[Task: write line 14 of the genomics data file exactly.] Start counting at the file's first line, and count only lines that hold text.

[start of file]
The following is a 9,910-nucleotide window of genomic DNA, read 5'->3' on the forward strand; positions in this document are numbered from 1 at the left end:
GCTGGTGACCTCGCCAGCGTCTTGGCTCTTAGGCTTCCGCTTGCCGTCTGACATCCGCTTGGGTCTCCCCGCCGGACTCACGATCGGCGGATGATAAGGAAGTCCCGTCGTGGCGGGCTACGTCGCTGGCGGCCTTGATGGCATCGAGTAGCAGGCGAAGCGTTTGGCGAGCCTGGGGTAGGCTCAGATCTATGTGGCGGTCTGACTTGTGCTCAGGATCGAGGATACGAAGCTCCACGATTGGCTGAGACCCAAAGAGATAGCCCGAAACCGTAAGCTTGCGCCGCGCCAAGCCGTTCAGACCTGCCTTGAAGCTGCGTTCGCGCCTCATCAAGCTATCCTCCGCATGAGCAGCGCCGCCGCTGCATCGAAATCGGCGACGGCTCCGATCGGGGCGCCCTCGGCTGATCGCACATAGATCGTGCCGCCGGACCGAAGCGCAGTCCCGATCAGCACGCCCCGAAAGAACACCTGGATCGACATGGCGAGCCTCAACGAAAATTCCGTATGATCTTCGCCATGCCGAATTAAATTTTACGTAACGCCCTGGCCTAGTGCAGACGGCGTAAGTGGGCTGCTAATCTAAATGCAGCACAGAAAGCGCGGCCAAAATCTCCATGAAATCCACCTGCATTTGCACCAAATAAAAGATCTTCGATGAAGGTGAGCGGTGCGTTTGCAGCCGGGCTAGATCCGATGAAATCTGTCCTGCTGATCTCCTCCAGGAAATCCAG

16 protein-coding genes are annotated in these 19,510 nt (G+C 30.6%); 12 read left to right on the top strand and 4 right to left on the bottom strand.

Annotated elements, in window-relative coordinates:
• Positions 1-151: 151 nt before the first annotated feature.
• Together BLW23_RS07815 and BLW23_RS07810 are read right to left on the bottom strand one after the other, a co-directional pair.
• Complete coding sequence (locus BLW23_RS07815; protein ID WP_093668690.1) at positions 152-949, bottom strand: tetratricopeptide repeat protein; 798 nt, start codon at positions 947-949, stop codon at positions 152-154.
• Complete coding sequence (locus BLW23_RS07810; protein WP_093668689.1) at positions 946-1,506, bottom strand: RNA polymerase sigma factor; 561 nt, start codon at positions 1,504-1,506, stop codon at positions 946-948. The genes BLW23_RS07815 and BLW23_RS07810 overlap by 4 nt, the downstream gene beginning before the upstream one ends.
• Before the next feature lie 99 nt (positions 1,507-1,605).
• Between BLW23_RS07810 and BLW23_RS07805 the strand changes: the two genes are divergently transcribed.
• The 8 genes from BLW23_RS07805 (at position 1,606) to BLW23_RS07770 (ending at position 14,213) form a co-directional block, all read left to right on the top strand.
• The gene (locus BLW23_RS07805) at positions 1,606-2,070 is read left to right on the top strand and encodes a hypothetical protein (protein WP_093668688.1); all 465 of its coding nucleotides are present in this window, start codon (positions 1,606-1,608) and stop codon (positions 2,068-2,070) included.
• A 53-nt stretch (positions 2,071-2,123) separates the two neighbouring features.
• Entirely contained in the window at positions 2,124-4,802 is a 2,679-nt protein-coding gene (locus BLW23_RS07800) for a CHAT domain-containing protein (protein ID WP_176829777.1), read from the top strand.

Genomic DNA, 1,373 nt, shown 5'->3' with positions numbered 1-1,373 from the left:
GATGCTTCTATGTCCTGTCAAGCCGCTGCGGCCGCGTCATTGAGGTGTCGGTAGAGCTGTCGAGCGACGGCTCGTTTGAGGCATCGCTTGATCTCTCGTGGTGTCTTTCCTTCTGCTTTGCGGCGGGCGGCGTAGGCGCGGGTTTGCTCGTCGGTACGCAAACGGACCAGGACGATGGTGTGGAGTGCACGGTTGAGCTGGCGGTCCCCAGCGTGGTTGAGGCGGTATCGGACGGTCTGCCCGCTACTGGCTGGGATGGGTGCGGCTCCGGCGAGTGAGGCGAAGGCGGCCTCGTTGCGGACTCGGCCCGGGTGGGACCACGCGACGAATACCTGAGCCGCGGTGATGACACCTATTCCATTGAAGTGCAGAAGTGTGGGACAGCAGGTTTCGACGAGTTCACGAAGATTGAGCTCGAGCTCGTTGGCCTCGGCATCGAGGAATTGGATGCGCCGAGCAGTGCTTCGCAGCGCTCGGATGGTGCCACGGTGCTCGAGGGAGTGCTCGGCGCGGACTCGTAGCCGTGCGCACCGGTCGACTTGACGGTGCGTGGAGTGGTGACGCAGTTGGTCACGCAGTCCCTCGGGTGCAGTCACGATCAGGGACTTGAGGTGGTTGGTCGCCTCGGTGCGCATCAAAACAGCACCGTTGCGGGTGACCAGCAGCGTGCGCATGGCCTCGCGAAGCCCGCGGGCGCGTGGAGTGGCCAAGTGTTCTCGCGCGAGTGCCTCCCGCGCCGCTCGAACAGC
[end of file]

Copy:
• Entirely contained in the window at positions 2,124-4,802 is a 2,679-nt protein-coding gene (locus BLW23_RS07800) for a CHAT domain-containing protein (protein ID WP_176829777.1), read from the top strand.